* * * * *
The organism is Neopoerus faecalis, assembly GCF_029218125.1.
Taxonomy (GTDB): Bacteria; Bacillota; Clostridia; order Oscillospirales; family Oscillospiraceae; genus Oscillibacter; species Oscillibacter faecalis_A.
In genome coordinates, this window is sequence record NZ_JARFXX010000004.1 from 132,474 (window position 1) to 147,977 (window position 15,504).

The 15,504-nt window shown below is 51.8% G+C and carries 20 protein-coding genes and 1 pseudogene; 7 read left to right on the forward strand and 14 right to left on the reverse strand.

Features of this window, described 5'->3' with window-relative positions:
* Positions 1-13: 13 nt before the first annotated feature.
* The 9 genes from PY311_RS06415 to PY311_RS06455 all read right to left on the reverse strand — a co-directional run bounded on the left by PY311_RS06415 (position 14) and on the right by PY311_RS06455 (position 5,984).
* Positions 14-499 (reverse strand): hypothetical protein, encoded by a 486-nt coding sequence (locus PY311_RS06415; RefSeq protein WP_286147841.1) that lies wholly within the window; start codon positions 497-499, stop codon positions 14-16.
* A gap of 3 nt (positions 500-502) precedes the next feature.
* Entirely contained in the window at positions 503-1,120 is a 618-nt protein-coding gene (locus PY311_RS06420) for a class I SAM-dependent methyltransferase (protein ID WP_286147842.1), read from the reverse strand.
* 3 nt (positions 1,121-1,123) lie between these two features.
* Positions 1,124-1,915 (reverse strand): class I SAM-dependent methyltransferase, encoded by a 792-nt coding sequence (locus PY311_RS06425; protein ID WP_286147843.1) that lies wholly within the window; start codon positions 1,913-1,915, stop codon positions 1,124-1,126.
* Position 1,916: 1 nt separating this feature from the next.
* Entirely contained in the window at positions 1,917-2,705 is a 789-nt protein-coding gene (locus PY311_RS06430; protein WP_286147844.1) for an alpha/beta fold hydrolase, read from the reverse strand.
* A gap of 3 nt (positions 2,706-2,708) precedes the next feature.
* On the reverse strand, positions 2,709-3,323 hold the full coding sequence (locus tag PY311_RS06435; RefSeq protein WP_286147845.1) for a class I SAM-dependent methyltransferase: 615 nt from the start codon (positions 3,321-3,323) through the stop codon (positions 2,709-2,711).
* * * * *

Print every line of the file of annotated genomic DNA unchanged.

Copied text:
The organism is Neopoerus faecalis, assembly GCF_029218125.1.
Taxonomy (GTDB): Bacteria; Bacillota; Clostridia; order Oscillospirales; family Oscillospiraceae; genus Oscillibacter; species Oscillibacter faecalis_A.
In genome coordinates, this window is sequence record NZ_JARFXX010000004.1 from 132,474 (window position 1) to 147,977 (window position 15,504).

The 15,504-nt window shown below is 51.8% G+C and carries 20 protein-coding genes and 1 pseudogene; 7 read left to right on the forward strand and 14 right to left on the reverse strand.

Features of this window, described 5'->3' with window-relative positions:
* Positions 1-13: 13 nt before the first annotated feature.
* The 9 genes from PY311_RS06415 to PY311_RS06455 all read right to left on the reverse strand — a co-directional run bounded on the left by PY311_RS06415 (position 14) and on the right by PY311_RS06455 (position 5,984).
* Positions 14-499 (reverse strand): hypothetical protein, encoded by a 486-nt coding sequence (locus PY311_RS06415; RefSeq protein WP_286147841.1) that lies wholly within the window; start codon positions 497-499, stop codon positions 14-16.
* A gap of 3 nt (positions 500-502) precedes the next feature.
* Entirely contained in the window at positions 503-1,120 is a 618-nt protein-coding gene (locus PY311_RS06420) for a class I SAM-dependent methyltransferase (protein ID WP_286147842.1), read from the reverse strand.
* 3 nt (positions 1,121-1,123) lie between these two features.
* Positions 1,124-1,915 (reverse strand): class I SAM-dependent methyltransferase, encoded by a 792-nt coding sequence (locus PY311_RS06425; protein ID WP_286147843.1) that lies wholly within the window; start codon positions 1,913-1,915, stop codon positions 1,124-1,126.
* Position 1,916: 1 nt separating this feature from the next.
* Entirely contained in the window at positions 1,917-2,705 is a 789-nt protein-coding gene (locus PY311_RS06430; protein WP_286147844.1) for an alpha/beta fold hydrolase, read from the reverse strand.
* A gap of 3 nt (positions 2,706-2,708) precedes the next feature.
* On the reverse strand, positions 2,709-3,323 hold the full coding sequence (locus tag PY311_RS06435; RefSeq protein WP_286147845.1) for a class I SAM-dependent methyltransferase: 615 nt from the start codon (positions 3,321-3,323) through the stop codon (positions 2,709-2,711).